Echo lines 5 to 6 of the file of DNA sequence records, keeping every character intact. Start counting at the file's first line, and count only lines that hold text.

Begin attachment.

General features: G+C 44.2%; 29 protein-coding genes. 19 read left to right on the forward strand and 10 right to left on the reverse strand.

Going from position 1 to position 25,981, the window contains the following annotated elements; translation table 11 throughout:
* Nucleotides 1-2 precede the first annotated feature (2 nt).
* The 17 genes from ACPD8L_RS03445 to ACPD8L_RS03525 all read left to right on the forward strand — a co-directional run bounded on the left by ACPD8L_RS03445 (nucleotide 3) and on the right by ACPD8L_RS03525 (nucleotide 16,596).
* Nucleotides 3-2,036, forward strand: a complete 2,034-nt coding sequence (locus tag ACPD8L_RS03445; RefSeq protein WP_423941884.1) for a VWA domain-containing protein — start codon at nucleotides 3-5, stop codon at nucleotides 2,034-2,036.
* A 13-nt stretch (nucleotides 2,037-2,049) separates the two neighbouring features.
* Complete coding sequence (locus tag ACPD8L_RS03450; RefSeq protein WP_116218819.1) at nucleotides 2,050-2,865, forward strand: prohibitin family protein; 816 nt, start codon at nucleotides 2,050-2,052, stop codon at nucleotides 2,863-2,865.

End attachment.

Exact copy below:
* Nucleotides 3-2,036, forward strand: a complete 2,034-nt coding sequence (locus tag ACPD8L_RS03445; RefSeq protein WP_423941884.1) for a VWA domain-containing protein — start codon at nucleotides 3-5, stop codon at nucleotides 2,034-2,036.
* A 13-nt stretch (nucleotides 2,037-2,049) separates the two neighbouring features.